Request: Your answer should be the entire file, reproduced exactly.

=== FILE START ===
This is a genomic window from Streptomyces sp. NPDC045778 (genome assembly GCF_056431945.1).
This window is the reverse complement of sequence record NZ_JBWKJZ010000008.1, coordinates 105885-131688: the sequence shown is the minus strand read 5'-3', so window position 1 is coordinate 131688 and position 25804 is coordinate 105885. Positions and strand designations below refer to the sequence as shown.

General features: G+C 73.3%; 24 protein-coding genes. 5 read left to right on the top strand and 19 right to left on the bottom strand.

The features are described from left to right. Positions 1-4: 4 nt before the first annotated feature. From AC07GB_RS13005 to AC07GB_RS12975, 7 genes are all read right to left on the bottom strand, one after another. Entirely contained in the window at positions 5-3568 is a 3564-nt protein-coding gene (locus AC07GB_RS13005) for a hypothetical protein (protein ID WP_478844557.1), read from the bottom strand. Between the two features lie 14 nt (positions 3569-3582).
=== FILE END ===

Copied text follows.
This is a genomic window from Streptomyces sp. NPDC045778 (genome assembly GCF_056431945.1).
This window is the reverse complement of sequence record NZ_JBWKJZ010000008.1, coordinates 105885-131688: the sequence shown is the minus strand read 5'-3', so window position 1 is coordinate 131688 and position 25804 is coordinate 105885. Positions and strand designations below refer to the sequence as shown.

General features: G+C 73.3%; 24 protein-coding genes. 5 read left to right on the top strand and 19 right to left on the bottom strand.

The features are described from left to right. Positions 1-4: 4 nt before the first annotated feature. From AC07GB_RS13005 to AC07GB_RS12975, 7 genes are all read right to left on the bottom strand, one after another. Entirely contained in the window at positions 5-3568 is a 3564-nt protein-coding gene (locus AC07GB_RS13005) for a hypothetical protein (protein ID WP_478844557.1), read from the bottom strand. Between the two features lie 14 nt (positions 3569-3582).